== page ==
The FDA has been investigating kratom as “a drug of concern,” while the U.S. Drug Enforcement Administration (DEA) cited it for having a “high potential for abuse,” with no accepted medical use. In 2016 the DEA announced plans to include kratom as a controlled substance, putting it in the same Schedule I category as heroin. However, the administration backed down in the face of opposition from more than 60 members of Congress, and perhaps a nudge from the White House. Five states, though, have passed legislation prohibiting the use and sale of kratom.

Supporters dispute findings that suggest Kratom is addictive with toxic side effects.

Kratom medical research is limited, and kratom supporters dispute existing research findings on kratom overdose death numbers, liver toxicity, addictive properties, and possible respiratory suppression. And now the supplement’s supporters and opponents will have two more research findings to consider.

image of a cross made out of pills for article on Kratom for Gulf Breeze Recovery non-12 step drug and alcohol rehab in FloridaA study conducted by Purdue University, Washington University, and Memorial Sloan-Kettering determined that kratom could be an effective treatment to reduce alcohol consumption in those with alcohol use disorder (AUD). However, the researchers determined that side effects, including kratom addiction, rendered the treatment unsafe. In conclusion the researchers determined that support for further medicinal AUD therapies should be given to substances that do not “produce such obvious side effects.”

A federally funded study into drug-induced liver injury by the Albert Einstein Healthcare Network determined that of 404 cases of liver damage linked to dietary supplements, seven of them could conclusively be connected to kratom. Lead researcher Dr. Victor Navarro called the results a “bellwether,” when he released the findings November 10, during the annual meeting of the American Association for the Study of Liver Diseases. “Not only are we seeing increased use of kratom and adverse events associated with it, but liver injury,” he said.

While more research is needed to better determine the risk-benefit profile of using Kratom as an addiction therapy, regulators may weigh in first, as there are indications that DEA may again try to add kratom to its list of Schedule I Controlled Substances.

Sources:

  1. Chris Adam. “Opioid-based plant might not be best solution to curb habitual alcohol use.” November 13, 2019. Medical Press. Retrieved from: https://medicalxpress.com/news/2019-11-opioid-based-solution-curb-habitual-alcohol.html
  2. Marie McCullough. “Kratom products may cause liver injury, new analysis finds.” November 12, 2019. The Philadelphia Inquirer. Retrieved from: https://www.msn.com/en-us/health/other/kratom-products-may-cause-liver-injury-new-analysis-finds/ar-BBWBRkU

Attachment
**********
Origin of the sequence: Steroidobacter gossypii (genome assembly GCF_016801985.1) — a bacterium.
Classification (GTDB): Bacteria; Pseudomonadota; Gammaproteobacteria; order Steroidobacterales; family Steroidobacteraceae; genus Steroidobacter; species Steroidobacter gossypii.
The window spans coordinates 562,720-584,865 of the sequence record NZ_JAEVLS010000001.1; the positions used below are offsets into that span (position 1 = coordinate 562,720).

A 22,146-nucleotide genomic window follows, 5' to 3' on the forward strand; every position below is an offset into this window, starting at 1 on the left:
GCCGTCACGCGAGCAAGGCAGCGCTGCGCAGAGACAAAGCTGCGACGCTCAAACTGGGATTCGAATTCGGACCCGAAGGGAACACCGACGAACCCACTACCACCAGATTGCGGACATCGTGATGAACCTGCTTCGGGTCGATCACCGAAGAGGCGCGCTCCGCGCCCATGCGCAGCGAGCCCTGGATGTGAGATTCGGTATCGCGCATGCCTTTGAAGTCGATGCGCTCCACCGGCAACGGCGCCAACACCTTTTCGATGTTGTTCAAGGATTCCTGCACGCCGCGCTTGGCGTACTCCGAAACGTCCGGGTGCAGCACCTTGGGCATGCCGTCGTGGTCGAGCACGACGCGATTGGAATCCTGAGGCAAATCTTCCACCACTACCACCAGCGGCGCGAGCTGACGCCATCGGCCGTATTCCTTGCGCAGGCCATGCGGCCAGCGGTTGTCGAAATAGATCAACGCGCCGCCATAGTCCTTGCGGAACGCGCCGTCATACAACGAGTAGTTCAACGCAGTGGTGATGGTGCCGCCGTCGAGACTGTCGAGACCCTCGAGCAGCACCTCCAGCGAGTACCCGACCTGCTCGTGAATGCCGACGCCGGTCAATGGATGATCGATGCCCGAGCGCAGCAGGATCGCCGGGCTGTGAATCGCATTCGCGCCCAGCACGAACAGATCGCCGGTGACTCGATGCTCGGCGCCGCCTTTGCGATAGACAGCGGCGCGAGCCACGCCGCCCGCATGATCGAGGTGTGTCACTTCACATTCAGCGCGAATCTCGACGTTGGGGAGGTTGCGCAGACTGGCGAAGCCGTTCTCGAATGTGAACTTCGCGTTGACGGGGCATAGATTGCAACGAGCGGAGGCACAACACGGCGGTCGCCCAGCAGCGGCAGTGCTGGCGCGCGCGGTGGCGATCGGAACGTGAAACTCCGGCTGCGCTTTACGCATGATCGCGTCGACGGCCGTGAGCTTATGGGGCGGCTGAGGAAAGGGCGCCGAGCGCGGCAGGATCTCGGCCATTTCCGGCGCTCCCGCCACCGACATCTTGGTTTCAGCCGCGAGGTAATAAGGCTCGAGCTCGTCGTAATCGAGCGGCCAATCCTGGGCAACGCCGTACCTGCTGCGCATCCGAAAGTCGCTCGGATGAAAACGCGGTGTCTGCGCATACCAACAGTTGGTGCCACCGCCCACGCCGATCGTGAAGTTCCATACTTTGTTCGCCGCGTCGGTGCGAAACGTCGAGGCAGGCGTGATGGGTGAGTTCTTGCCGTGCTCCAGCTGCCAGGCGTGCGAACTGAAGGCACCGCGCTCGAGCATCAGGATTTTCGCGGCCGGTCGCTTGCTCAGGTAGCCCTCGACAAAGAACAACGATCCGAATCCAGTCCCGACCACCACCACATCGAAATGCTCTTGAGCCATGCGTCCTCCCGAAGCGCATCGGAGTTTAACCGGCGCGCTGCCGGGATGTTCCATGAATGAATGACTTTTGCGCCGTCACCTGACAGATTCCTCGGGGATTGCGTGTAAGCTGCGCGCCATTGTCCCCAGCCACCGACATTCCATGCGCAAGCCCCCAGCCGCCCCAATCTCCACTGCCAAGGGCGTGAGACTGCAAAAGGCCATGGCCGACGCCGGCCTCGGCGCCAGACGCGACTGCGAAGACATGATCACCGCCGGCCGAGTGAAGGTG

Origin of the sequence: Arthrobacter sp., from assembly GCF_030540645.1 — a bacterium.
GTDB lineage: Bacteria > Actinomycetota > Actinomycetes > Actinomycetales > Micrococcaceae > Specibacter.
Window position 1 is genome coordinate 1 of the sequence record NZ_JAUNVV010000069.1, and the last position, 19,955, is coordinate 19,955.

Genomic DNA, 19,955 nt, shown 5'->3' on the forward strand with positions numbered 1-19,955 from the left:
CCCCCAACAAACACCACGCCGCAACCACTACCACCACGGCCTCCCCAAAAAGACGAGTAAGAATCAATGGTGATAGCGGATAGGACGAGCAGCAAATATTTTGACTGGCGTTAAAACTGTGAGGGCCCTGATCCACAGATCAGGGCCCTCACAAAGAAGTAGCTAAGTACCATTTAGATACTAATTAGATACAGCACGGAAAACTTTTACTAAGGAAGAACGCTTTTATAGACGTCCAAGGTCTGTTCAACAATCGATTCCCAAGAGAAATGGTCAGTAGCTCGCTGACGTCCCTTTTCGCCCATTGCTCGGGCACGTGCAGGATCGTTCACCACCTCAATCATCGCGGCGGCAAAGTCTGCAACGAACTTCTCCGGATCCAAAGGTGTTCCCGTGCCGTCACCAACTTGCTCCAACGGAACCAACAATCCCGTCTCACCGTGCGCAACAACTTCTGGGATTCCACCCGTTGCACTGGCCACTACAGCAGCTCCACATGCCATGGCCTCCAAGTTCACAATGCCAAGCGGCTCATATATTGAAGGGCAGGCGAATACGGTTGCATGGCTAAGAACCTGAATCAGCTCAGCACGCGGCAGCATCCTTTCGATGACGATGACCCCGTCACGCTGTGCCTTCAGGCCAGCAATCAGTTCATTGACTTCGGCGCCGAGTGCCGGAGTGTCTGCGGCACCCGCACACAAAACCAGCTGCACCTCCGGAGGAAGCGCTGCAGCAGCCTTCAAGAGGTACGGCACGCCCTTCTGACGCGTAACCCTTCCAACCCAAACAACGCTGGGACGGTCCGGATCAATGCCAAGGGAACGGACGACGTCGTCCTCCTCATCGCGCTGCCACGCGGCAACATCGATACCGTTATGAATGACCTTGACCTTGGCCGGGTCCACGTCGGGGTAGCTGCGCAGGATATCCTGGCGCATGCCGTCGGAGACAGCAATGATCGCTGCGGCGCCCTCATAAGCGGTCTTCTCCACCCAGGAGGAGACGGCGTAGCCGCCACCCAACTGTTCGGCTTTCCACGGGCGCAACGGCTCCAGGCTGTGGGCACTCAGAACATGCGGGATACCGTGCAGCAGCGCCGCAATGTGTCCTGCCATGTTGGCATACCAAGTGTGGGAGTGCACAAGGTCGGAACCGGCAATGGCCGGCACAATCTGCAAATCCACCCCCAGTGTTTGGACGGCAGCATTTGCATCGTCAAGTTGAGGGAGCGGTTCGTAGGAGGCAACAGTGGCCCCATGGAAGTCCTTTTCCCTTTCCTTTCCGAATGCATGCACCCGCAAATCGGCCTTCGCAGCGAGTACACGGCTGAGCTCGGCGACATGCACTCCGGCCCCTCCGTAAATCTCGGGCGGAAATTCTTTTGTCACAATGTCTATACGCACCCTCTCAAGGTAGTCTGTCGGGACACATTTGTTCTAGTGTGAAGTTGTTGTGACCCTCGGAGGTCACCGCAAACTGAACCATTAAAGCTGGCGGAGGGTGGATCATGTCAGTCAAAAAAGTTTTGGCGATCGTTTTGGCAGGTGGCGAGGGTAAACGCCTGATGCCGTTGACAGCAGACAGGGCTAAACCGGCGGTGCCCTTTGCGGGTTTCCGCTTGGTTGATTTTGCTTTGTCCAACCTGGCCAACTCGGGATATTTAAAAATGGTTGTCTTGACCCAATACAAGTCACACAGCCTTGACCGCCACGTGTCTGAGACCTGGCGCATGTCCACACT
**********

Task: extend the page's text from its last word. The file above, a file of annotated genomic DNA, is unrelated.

3. Molly Walker. “Kratom-Linked Hepatoxicity on the Rise in the U.S.” November 10, 2019. MedPage Today. Retrieved at: https://www.medpagetoday.com/meetingcoverage/aasld/83244
  4. American Kratom Association. Multiple Pages. No Date. Retrieved from: http://www.americankratom.org/

The front of Gulf Breeze Recovery a non 12 step holistic drug and alcohol rehab specializing in helping guests overcome chronic relapse

About Gulf Breeze Recovery:

Gulf Breeze Recovery, unlike other treatment centers in Florida, is a non 12 step holistic drug and alcohol rehab that is changing the future of addiction treatment with their THRIVE® (Total Health Recovery) program focused on overcoming chronic relapse.
Gulf Breeze Recovery’s THRIVE® program is a non 12-step approach designed for those who are looking for a drug and alcohol treatment program to produce a different and positive result.
This non-12 step program allows you to drive beyond your addictions and promotes a new outlook on life.
We are licensed by the Florida Department of Children and Families, and our last audit scored 99.7! Also, we are gold certified by the Joint Commission.

The front of Gulf Breeze Recovery a non 12 step holistic drug and alcohol rehab specializing in helping guests overcome chronic relapse

About Gulf Breeze Recovery:

Gulf Breeze Recovery, unlike other treatment centers in Florida, is a non 12 step holistic drug and alcohol rehab that is changing the future of addiction treatment with their THRIVE® (Total Health Recovery) program focused on overcoming chronic relapse.
Gulf Breeze Recovery’s THRIVE® program is a non 12-step approach designed for those who are looking for a drug and alcohol treatment program to produce a different and positive result.
This non-12 step program allows you to drive beyond your addictions and promotes a new outlook on life.
We are licensed by the Florida Department of Children and Families, and our last audit scored 99.7! Also, we are gold certified by the Joint Commission.

Program logo: Gulf Breeze Recovery offers a true non-12-Step, holistic drug treatment program with licensed mental health professionals who have small caseloads so that they can offer individualized and intensive care and it's called THRIVE®

End Chronic Relapse and Start a New Life!

At Gulf Breeze Recovery we don’t want you to have just a great recovery, we want you to have a great life!

Contact Us, or Call: (855) 433-4480